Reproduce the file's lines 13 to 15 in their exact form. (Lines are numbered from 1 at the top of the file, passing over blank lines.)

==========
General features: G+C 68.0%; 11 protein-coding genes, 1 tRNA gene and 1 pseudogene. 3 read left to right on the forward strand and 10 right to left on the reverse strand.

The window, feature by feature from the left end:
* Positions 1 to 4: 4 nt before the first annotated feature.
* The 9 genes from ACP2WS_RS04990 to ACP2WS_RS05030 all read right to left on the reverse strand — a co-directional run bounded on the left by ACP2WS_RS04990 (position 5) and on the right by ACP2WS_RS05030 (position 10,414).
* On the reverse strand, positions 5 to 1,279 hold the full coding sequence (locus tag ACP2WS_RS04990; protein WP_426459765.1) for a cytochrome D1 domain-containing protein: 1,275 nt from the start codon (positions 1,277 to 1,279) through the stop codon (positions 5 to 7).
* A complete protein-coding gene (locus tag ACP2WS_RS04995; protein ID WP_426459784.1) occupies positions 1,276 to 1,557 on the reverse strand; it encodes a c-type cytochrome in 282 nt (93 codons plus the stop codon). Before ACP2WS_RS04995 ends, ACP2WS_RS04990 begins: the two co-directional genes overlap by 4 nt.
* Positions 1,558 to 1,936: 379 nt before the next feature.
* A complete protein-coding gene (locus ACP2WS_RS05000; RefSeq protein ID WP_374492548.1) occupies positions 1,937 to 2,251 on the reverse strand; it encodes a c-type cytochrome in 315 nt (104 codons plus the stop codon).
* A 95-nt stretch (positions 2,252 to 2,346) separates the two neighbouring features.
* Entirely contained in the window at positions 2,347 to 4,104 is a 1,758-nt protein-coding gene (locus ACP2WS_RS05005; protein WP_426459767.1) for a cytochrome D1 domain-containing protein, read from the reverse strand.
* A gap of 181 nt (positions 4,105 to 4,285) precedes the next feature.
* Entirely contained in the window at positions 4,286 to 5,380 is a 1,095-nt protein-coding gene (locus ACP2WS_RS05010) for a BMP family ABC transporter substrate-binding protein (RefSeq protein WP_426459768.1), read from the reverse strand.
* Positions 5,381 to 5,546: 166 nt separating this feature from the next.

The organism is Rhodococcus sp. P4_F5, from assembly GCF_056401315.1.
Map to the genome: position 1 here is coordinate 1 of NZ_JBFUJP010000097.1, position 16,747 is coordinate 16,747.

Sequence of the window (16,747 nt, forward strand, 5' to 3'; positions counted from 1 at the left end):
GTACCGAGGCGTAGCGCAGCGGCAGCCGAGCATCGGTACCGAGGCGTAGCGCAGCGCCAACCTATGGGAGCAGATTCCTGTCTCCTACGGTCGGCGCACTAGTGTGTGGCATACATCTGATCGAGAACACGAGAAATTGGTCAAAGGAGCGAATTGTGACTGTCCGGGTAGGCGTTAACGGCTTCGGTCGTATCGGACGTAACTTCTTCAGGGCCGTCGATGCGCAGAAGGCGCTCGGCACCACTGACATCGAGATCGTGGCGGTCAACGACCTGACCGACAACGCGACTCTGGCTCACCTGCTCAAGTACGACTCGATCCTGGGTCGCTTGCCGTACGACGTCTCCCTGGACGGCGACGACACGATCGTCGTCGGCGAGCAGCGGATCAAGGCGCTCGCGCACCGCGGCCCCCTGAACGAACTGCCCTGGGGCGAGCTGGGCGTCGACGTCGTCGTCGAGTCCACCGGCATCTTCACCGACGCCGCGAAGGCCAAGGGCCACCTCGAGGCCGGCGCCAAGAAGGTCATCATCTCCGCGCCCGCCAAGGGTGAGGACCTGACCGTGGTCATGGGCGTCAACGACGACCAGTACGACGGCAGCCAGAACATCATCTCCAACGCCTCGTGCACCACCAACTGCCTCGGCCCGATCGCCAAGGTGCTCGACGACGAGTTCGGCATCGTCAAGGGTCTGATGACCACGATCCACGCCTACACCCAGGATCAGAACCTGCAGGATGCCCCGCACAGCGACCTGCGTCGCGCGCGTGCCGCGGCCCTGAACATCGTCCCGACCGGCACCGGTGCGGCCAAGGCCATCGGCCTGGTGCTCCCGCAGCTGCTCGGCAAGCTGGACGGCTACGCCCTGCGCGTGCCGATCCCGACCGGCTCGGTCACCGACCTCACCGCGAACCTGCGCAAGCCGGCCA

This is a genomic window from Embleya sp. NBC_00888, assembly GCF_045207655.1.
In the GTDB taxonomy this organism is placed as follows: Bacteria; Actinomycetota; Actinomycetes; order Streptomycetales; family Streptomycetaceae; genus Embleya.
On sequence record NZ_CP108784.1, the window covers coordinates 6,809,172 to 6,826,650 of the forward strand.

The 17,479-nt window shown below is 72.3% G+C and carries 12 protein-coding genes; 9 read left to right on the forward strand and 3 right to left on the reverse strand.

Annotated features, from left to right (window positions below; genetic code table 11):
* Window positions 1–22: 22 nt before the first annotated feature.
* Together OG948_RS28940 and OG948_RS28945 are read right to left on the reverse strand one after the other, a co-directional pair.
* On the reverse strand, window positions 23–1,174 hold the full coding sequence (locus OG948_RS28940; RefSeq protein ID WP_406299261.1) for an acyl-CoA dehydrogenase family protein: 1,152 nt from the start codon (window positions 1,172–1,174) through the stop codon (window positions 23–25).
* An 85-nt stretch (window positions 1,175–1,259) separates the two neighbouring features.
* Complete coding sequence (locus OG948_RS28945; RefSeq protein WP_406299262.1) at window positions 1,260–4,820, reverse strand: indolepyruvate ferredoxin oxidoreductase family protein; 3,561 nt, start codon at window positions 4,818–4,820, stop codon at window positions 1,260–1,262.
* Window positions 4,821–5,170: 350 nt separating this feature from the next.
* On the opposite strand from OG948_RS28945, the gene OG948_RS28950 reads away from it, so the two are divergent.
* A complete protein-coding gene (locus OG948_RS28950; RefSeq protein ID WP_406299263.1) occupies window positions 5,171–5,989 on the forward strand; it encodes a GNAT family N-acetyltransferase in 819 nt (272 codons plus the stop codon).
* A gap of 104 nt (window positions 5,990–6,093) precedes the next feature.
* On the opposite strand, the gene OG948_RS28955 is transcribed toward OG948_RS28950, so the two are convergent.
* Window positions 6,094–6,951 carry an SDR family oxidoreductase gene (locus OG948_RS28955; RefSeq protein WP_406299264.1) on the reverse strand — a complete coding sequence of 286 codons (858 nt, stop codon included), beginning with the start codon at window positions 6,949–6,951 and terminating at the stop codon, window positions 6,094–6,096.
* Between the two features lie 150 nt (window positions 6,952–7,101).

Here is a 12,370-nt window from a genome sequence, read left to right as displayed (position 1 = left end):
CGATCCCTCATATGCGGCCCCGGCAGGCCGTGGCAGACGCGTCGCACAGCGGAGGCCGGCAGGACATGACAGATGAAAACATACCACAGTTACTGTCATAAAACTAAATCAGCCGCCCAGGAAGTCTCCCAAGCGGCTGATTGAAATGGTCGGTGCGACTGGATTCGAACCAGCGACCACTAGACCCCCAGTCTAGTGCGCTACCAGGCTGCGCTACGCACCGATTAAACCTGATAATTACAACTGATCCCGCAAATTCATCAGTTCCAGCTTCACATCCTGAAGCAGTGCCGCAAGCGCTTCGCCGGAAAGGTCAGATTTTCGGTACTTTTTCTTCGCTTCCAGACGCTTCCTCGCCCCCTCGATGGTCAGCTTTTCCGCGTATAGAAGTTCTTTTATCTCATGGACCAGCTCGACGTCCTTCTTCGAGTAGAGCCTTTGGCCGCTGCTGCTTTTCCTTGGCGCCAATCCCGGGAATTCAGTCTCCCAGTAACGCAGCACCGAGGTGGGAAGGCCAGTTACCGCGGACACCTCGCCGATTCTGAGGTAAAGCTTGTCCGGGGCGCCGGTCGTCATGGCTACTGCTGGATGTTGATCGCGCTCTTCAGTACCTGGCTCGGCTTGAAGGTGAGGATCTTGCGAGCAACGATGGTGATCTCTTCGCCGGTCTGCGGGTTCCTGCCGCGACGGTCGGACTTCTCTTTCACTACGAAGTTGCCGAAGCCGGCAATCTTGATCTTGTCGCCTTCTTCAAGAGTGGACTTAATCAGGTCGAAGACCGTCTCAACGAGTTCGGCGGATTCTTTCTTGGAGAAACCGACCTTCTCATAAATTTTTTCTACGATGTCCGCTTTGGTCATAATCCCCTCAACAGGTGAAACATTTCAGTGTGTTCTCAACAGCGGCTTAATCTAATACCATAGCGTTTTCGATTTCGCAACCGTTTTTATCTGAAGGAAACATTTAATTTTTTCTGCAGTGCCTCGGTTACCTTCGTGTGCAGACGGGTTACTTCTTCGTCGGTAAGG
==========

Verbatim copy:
* Positions 5,381 to 5,546: 166 nt separating this feature from the next.

The organism is Rhodococcus sp. P4_F5, from assembly GCF_056401315.1.
Map to the genome: position 1 here is coordinate 1 of NZ_JBFUJP010000097.1, position 16,747 is coordinate 16,747.